The church as a community where we give ourselves and one another space to question and to firmly believe, space to seek and to find, to grow and to be rooted in faith, a safe space to work out who we are in Christ.
Now, we are discerning how to live out that and what Jesus in that shuttered and shattered community says comes to mind.
What if that was the first word anyone ever heard from someone here, felt from someone here was: Peace be with you? Whatever your questions, whoever you are, whatever you have come through: Peace be with you.
Then to allow others to see our wounded selves our pondering selves, our uncertain selves. Put your hand in my side, we say. I am like you.
To not be afraid of other's wounds, the wounds of our neighbors, the wounds of the poor and the homeless, the wounds of the addict, the wounds of the discriminated against, the world's wounds and the questions those bring.
Then to see each other through to the other side of what life will inevitably bring, the challenges and changes and reckonings that will come.
To be a church that lights a candle in the darkness, a beacon that says, here is a safe place to be you, the you you are, the you that Christ is inviting you to be.
What a church that would be! What a church that shall be!
The Resurrection Project
Maple Grove UMC
Rev. Patricia Wagner
When the Sabbath was over, Mary Magdalene, Mary the mother of James, and Salome bought spices so that they might go to anoint Jesus’ body. 2 Very early on the first day of the week, just after sunrise, they were on their way to the tomb 3 and they asked each other, “Who will roll the stone away from the entrance of the tomb?”
But when they looked up, they saw that the stone, which was very large, had been rolled away. 5 As they entered the tomb, they saw a young man dressed in a white robe sitting on the right side, and they were alarmed.
6 “Don’t be alarmed,” he said. “You are looking for Jesus the Nazarene, who was crucified. He has risen! He is not here. See the place where they laid him. 7 But go, tell his disciples and Peter, ‘He is going ahead of you into Galilee. There you will see him, just as he told you.’”
I remember the moment that I believed in Jesus as the Messiah. The grown up and realizing this for myself, kind of belief. It was Christmas Day, and I was on my way to the airport. And Handel's Messiah came on the radio, and tears started flowing, and I had to pull the car over, and sobbed. I released myself from doubt and just l sort of fell into a place of peace. Of assurance that Jesus is who he says he is.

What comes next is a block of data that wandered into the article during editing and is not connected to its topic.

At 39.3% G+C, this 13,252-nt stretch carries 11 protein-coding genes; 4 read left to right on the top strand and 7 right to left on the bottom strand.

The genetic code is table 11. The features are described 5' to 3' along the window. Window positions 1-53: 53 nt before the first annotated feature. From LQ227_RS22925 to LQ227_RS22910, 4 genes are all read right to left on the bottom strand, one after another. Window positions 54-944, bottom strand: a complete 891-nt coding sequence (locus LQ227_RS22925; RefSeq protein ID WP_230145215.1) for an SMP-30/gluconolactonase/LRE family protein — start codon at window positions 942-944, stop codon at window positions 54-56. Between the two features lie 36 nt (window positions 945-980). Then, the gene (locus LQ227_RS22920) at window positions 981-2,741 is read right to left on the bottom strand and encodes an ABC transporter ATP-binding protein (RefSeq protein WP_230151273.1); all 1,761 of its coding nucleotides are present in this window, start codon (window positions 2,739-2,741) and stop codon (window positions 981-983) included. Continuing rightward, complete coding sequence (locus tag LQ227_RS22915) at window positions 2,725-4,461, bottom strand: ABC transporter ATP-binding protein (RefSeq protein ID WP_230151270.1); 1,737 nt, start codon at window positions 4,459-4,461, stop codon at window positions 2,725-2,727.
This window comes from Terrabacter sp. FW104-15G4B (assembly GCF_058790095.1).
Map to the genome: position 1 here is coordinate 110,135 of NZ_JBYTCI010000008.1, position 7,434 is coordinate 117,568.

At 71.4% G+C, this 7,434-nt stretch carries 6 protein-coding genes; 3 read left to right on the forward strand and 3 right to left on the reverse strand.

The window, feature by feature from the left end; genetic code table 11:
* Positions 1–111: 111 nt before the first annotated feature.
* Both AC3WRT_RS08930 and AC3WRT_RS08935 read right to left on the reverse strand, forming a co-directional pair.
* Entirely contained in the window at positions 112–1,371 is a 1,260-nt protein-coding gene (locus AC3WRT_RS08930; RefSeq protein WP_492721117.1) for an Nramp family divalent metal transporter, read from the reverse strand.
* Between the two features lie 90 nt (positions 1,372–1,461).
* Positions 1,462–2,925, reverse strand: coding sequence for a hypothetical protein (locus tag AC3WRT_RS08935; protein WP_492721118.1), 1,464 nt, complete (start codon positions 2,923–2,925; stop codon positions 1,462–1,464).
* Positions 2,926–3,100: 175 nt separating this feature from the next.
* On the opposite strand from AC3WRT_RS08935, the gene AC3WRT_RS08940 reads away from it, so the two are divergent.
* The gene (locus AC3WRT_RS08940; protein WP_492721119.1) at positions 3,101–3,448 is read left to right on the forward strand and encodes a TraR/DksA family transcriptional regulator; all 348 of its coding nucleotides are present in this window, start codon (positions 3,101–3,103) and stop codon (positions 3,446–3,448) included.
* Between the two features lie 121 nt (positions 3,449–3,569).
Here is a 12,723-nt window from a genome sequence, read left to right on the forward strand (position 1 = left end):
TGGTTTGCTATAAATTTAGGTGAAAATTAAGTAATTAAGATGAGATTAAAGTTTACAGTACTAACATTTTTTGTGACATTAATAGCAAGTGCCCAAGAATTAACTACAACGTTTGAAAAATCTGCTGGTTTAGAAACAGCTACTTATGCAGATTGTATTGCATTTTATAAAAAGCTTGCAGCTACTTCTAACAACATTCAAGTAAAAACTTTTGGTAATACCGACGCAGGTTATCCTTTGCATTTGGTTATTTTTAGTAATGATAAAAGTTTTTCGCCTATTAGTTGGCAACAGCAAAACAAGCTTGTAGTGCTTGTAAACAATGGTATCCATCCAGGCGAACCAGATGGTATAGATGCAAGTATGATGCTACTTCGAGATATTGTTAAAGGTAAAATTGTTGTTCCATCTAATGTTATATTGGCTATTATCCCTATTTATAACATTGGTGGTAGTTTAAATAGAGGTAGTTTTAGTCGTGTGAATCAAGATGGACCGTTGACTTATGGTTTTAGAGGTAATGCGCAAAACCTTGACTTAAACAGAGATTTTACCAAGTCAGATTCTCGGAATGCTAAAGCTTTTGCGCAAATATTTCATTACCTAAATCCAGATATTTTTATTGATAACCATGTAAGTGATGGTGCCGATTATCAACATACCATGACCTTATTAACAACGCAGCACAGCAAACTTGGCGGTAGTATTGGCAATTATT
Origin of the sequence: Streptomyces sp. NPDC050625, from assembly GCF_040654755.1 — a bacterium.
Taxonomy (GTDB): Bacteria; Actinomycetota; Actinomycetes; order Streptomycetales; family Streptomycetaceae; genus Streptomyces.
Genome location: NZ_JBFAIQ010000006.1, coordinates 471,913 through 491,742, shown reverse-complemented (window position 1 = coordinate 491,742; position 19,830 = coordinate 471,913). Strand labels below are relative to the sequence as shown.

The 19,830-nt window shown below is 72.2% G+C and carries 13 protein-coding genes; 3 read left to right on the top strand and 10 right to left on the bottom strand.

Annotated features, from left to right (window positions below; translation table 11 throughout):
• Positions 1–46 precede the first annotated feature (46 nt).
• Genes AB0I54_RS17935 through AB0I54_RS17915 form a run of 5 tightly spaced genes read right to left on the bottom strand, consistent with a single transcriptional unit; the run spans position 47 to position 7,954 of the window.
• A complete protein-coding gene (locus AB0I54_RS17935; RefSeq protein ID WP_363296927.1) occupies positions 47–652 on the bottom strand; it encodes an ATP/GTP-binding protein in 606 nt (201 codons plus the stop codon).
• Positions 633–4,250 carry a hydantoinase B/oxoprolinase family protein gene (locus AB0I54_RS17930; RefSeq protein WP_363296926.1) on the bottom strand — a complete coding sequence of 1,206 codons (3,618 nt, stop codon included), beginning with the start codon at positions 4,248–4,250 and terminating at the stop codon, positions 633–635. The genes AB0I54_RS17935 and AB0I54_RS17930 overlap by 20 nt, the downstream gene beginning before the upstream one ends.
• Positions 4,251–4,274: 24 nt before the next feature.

I didn't understand it all, still don't, and I wondered, still, about forgiveness, how that works, and how a broken body disappear and rise into spirit.
Forgiveness, Brokenness, Resurrection. The counterpoints to our themes this season: Confession, Mending and Rising
Confession and forgiveness is hard, hard even to understand why we need it.
I remember being a girl at the Good Friday services in Richwood, where my father was the pastor. I would hear the women in the balcony sobbing as the story was told and as Were You There was sung.
And I didn't understand it, that lament, that sense of participation in Christ' suffering, that sense that we, too, are accountable. But in my late middle age, I'm starting to get it.
When we drive our cars into each other and kneel on each other's necks and knock each other down or don't help each other up, we need to confess.
This great racial reckoning we're part of. This old, old stuff that has remnants in us, not of our making, but ours to acknowledge, we need to confess.
The prophets told us, that, before we can rise, we have to kneel, kneel in honesty confessing who we are to say, God, I know that I am your creature and I want to live a life of meaning and grace. Help me with my stuff. Show me your way.
And then to be about the mending. Mending is like confessing. It is uncomfortable.
Have you had a broken bone or had a serious surgery? The knitting back together of flesh and bone is miraculous, but also painful.
Maybe it was so for Jesus, too, as his bruised and bloodied and broken body, bound in those linen clothes began to be released into spirit.
But then, Mending is about releasing, isn't it? Allowing ourselves or helping others to be released from that which binds, that keep us in our tombs. That keeps us in darkness.
In Jewish mysticism, there is an expression Tikkum Olam, The repair of the world. Comes from a rabbi’s vision that God created a primordial vessel, into which God poured God's light but the vessel was not strong enough to hold that power, and so the vessels shattered into shards that pierced the world and scattered the light.
And the work of God's creatures is tikkum - to gather together those sparks of light and to help repair the vessel that is the earth. The shards that hurt are embedded in each of us, but also the sparks of light they carried.
Jesus keeps trying to tell us that. That the kingdom is here, that light, is here. That we are children of the light, that we can come together and help one another see it in themselves.
Jesus saw it in the ordinary people from all walks of life. He saw it in Mary of Magdela and the woman with the flow of blood, and the man born blind, He even saw it in Judas who betrayed him. In Peter who denied him.
All part of the kingdom, all with shards in their bones and light to bring forth to repair the world. That's a fearsome thing, isn't it?
We heard Mark's account at the tomb this morning, but we haven't yet heard the last words he wrote. That after they saw that the tomb was empty and the messenger told them to go and tell the other disciples, then, Mark says:
The women said nothing to anyone for they were afraid! Fearful perhaps of the power of God to resurrect, or that the one they loved was more than they thought he was, fearful that they wouldn't be believed, or that others would fear the power of Jesus even in death and endanger them.
They'd come to grieve and been given a fearsome mission. And they were quiet for a time, but at some point they accepted the mission and they told the story. The story in music that I heard as I was driving to that airport and that we heard today.